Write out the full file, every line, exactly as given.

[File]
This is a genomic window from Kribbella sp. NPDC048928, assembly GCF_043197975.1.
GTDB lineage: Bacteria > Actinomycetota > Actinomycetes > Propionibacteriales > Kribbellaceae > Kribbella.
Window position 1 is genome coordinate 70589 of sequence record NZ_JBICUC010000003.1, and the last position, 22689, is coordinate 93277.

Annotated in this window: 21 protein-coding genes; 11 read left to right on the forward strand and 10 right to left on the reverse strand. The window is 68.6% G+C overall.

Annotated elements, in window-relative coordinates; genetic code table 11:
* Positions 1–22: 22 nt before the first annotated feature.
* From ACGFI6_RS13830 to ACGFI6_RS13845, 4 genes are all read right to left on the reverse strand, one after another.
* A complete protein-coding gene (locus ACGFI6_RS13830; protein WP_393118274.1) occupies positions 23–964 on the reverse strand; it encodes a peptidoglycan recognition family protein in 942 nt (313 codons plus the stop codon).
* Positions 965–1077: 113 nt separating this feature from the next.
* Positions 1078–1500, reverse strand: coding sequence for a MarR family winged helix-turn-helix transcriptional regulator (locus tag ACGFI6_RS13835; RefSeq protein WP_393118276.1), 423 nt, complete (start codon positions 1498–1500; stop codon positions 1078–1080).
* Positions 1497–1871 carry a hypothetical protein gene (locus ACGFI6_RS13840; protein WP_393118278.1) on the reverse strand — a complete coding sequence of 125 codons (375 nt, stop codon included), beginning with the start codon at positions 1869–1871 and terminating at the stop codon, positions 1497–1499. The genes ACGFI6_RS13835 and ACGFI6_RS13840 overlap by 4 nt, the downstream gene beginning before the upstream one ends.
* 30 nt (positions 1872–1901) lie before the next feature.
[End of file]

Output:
This is a genomic window from Kribbella sp. NPDC048928, assembly GCF_043197975.1.
GTDB lineage: Bacteria > Actinomycetota > Actinomycetes > Propionibacteriales > Kribbellaceae > Kribbella.
Window position 1 is genome coordinate 70589 of sequence record NZ_JBICUC010000003.1, and the last position, 22689, is coordinate 93277.

Annotated in this window: 21 protein-coding genes; 11 read left to right on the forward strand and 10 right to left on the reverse strand. The window is 68.6% G+C overall.

Annotated elements, in window-relative coordinates; genetic code table 11:
* Positions 1–22: 22 nt before the first annotated feature.
* From ACGFI6_RS13830 to ACGFI6_RS13845, 4 genes are all read right to left on the reverse strand, one after another.
* A complete protein-coding gene (locus ACGFI6_RS13830; protein WP_393118274.1) occupies positions 23–964 on the reverse strand; it encodes a peptidoglycan recognition family protein in 942 nt (313 codons plus the stop codon).
* Positions 965–1077: 113 nt separating this feature from the next.
* Positions 1078–1500, reverse strand: coding sequence for a MarR family winged helix-turn-helix transcriptional regulator (locus tag ACGFI6_RS13835; RefSeq protein WP_393118276.1), 423 nt, complete (start codon positions 1498–1500; stop codon positions 1078–1080).
* Positions 1497–1871 carry a hypothetical protein gene (locus ACGFI6_RS13840; protein WP_393118278.1) on the reverse strand — a complete coding sequence of 125 codons (375 nt, stop codon included), beginning with the start codon at positions 1869–1871 and terminating at the stop codon, positions 1497–1499. The genes ACGFI6_RS13835 and ACGFI6_RS13840 overlap by 4 nt, the downstream gene beginning before the upstream one ends.
* 30 nt (positions 1872–1901) lie before the next feature.